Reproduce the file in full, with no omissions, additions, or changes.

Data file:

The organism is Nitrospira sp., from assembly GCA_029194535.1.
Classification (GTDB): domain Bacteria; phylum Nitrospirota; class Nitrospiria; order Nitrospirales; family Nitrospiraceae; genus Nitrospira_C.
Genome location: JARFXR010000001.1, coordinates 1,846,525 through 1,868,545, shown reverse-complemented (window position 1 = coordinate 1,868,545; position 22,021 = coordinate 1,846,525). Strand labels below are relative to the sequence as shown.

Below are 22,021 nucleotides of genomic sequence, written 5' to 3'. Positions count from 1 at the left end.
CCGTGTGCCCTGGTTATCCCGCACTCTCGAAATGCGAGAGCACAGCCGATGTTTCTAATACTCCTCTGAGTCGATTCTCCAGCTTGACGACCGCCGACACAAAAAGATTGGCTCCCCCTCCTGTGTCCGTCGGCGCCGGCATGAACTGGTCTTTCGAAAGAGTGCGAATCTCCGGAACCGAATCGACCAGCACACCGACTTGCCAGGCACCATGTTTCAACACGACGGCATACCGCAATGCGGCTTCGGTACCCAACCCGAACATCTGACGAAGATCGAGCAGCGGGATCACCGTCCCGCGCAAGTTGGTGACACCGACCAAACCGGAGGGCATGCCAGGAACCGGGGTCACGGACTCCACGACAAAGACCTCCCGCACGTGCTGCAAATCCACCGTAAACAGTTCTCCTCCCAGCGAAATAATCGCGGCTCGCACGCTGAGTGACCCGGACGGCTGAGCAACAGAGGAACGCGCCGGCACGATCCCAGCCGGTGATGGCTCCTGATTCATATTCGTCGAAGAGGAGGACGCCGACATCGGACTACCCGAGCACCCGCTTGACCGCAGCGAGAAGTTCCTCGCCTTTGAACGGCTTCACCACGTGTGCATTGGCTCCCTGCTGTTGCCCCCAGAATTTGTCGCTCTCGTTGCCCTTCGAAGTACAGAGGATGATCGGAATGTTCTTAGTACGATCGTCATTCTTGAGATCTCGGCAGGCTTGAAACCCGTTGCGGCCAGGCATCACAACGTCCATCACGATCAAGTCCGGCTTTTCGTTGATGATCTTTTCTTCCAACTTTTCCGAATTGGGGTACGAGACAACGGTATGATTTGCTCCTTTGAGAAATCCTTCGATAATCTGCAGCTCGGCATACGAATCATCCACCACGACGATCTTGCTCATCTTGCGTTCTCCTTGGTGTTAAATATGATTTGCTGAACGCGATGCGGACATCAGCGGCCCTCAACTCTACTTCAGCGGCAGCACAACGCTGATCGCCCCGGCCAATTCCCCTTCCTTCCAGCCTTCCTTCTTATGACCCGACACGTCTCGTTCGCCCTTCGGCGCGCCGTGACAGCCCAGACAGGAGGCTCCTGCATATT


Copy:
The organism is Nitrospira sp., from assembly GCA_029194535.1.
Classification (GTDB): domain Bacteria; phylum Nitrospirota; class Nitrospiria; order Nitrospirales; family Nitrospiraceae; genus Nitrospira_C.
Genome location: JARFXR010000001.1, coordinates 1,846,525 through 1,868,545, shown reverse-complemented (window position 1 = coordinate 1,868,545; position 22,021 = coordinate 1,846,525). Strand labels below are relative to the sequence as shown.

Below are 22,021 nucleotides of genomic sequence, written 5' to 3'. Positions count from 1 at the left end.
CCGTGTGCCCTGGTTATCCCGCACTCTCGAAATGCGAGAGCACAGCCGATGTTTCTAATACTCCTCTGAGTCGATTCTCCAGCTTGACGACCGCCGACACAAAAAGATTGGCTCCCCCTCCTGTGTCCGTCGGCGCCGGCATGAACTGGTCTTTCGAAAGAGTGCGAATCTCCGGAACCGAATCGACCAGCACACCGACTTGCCAGGCACCATGTTTCAACACGACGGCATACCGCAATGCGGCTTCGGTACCCAACCCGAACATCTGACGAAGATCGAGCAGCGGGATCACCGTCCCGCGCAAGTTGGTGACACCGACCAAACCGGAGGGCATGCCAGGAACCGGGGTCACGGACTCCACGACAAAGACCTCCCGCACGTGCTGCAAATCCACCGTAAACAGTTCTCCTCCCAGCGAAATAATCGCGGCTCGCACGCTGAGTGACCCGGACGGCTGAGCAACAGAGGAACGCGCCGGCACGATCCCAGCCGGTGATGGCTCCTGATTCATATTCGTCGAAGAGGAGGACGCCGACATCGGACTACCCGAGCACCCGCTTGACCGCAGCGAGAAGTTCCTCGCCTTTGAACGGCTTCACCACGTGTGCATTGGCTCCCTGCTGTTGCCCCCAGAATTTGTCGCTCTCGTTGCCCTTCGAAGTACAGAGGATGATCGGAATGTTCTTAGTACGATCGTCATTCTTGAGATCTCGGCAGGCTTGAAACCCGTTGCGGCCAGGCATCACAACGTCCATCACGATCAAGTCCGGCTTTTCGTTGATGATCTTTTCTTCCAACTTTTCCGAATTGGGGTACGAGACAACGGTATGATTTGCTCCTTTGAGAAATCCTTCGATAATCTGCAGCTCGGCATACGAATCATCCACCACGACGATCTTGCTCATCTTGCGTTCTCCTTGGTGTTAAATATGATTTGCTGAACGCGATGCGGACATCAGCGGCCCTCAACTCTACTTCAGCGGCAGCACAACGCTGATCGCCCCGGCCAATTCCCCTTCCTTCCAGCCTTCCTTCTTATGACCCGACACGTCTCGTTCGCCCTTCGGCGCGCCGTGACAGCCCAGACAGGAGGCTCCTGCATATT